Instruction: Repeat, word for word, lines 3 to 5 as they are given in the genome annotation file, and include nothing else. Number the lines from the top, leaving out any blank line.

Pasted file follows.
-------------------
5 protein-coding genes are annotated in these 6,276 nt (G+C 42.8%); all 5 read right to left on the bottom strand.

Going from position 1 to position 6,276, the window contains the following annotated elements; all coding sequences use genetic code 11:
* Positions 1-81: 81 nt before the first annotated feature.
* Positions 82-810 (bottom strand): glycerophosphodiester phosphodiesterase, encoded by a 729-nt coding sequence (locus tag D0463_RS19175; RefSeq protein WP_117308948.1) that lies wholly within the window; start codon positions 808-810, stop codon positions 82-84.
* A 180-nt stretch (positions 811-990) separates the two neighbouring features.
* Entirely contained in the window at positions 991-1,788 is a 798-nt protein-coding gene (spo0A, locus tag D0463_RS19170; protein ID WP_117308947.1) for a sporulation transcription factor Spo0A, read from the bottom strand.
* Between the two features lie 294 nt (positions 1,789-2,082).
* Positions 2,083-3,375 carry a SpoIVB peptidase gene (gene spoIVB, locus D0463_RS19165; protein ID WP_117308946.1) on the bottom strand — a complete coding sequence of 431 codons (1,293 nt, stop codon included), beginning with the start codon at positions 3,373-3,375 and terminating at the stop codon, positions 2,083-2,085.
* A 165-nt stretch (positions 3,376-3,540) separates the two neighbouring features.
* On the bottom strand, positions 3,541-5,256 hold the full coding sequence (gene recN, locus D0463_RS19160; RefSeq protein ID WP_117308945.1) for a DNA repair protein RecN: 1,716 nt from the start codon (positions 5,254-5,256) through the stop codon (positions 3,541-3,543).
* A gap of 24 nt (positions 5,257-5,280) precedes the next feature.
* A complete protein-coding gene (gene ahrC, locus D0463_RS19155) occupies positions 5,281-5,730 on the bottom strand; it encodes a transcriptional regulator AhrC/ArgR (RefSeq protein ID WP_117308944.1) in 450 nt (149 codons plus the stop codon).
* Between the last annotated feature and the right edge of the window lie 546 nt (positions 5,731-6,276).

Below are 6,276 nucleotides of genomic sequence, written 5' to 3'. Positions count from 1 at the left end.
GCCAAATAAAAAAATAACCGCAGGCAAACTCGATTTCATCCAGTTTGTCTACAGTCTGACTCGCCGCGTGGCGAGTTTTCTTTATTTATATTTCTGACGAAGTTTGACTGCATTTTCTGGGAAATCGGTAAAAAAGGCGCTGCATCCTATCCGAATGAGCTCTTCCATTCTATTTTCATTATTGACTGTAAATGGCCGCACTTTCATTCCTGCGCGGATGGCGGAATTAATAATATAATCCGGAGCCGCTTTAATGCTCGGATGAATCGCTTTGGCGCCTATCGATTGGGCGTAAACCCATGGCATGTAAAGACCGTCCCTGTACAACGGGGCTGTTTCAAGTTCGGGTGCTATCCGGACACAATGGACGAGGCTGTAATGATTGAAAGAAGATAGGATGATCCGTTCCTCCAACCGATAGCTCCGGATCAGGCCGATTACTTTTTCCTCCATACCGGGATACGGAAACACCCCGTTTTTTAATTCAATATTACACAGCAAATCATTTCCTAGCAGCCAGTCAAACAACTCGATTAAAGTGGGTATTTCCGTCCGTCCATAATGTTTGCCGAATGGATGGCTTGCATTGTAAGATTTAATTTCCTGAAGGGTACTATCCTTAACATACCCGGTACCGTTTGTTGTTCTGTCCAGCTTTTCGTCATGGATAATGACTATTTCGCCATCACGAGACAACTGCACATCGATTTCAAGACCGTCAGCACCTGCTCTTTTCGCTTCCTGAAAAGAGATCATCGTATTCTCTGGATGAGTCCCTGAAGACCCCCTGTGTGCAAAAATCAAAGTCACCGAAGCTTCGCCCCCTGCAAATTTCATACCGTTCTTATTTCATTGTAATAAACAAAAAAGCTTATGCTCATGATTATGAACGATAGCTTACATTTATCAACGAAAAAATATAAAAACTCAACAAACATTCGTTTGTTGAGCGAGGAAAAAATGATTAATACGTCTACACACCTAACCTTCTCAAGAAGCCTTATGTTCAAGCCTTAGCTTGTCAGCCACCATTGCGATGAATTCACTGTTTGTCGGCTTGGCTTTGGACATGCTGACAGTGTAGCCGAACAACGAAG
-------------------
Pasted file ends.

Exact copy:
* Positions 1-81: 81 nt before the first annotated feature.
* Positions 82-810 (bottom strand): glycerophosphodiester phosphodiesterase, encoded by a 729-nt coding sequence (locus tag D0463_RS19175; RefSeq protein WP_117308948.1) that lies wholly within the window; start codon positions 808-810, stop codon positions 82-84.
* A 180-nt stretch (positions 811-990) separates the two neighbouring features.